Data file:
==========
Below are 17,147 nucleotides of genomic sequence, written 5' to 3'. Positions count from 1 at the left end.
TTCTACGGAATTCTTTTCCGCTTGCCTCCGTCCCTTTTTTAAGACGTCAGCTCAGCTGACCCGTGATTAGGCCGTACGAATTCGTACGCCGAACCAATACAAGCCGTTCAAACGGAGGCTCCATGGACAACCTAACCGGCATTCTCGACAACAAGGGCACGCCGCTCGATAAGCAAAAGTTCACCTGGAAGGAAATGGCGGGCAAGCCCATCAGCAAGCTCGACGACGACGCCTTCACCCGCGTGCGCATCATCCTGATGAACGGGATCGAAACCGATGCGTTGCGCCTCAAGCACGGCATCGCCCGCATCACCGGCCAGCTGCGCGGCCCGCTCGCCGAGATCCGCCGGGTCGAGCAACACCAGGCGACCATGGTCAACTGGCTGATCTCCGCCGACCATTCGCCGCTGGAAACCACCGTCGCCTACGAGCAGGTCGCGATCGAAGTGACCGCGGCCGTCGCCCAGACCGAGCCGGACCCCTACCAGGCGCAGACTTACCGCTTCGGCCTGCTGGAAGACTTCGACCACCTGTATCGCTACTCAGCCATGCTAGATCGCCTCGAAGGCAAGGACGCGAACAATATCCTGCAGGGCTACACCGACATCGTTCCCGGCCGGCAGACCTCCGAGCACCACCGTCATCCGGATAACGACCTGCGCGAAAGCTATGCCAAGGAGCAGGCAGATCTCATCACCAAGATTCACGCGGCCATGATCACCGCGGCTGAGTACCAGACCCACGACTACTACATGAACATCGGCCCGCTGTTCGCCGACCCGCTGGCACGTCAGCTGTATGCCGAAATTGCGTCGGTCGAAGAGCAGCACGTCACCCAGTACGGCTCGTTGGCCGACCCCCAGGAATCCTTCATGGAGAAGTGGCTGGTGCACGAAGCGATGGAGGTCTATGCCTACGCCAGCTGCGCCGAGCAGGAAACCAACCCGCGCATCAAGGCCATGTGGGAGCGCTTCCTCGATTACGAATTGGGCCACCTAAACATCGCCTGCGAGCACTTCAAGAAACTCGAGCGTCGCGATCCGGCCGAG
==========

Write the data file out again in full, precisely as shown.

Below are 17,147 nucleotides of genomic sequence, written 5' to 3'. Positions count from 1 at the left end.
TTCTACGGAATTCTTTTCCGCTTGCCTCCGTCCCTTTTTTAAGACGTCAGCTCAGCTGACCCGTGATTAGGCCGTACGAATTCGTACGCCGAACCAATACAAGCCGTTCAAACGGAGGCTCCATGGACAACCTAACCGGCATTCTCGACAACAAGGGCACGCCGCTCGATAAGCAAAAGTTCACCTGGAAGGAAATGGCGGGCAAGCCCATCAGCAAGCTCGACGACGACGCCTTCACCCGCGTGCGCATCATCCTGATGAACGGGATCGAAACCGATGCGTTGCGCCTCAAGCACGGCATCGCCCGCATCACCGGCCAGCTGCGCGGCCCGCTCGCCGAGATCCGCCGGGTCGAGCAACACCAGGCGACCATGGTCAACTGGCTGATCTCCGCCGACCATTCGCCGCTGGAAACCACCGTCGCCTACGAGCAGGTCGCGATCGAAGTGACCGCGGCCGTCGCCCAGACCGAGCCGGACCCCTACCAGGCGCAGACTTACCGCTTCGGCCTGCTGGAAGACTTCGACCACCTGTATCGCTACTCAGCCATGCTAGATCGCCTCGAAGGCAAGGACGCGAACAATATCCTGCAGGGCTACACCGACATCGTTCCCGGCCGGCAGACCTCCGAGCACCACCGTCATCCGGATAACGACCTGCGCGAAAGCTATGCCAAGGAGCAGGCAGATCTCATCACCAAGATTCACGCGGCCATGATCACCGCGGCTGAGTACCAGACCCACGACTACTACATGAACATCGGCCCGCTGTTCGCCGACCCGCTGGCACGTCAGCTGTATGCCGAAATTGCGTCGGTCGAAGAGCAGCACGTCACCCAGTACGGCTCGTTGGCCGACCCCCAGGAATCCTTCATGGAGAAGTGGCTGGTGCACGAAGCGATGGAGGTCTATGCCTACGCCAGCTGCGCCGAGCAGGAAACCAACCCGCGCATCAAGGCCATGTGGGAGCGCTTCCTCGATTACGAATTGGGCCACCTAAACATCGCCTGCGAGCACTTCAAGAAACTCGAGCGTCGCGATCCGGCCGAG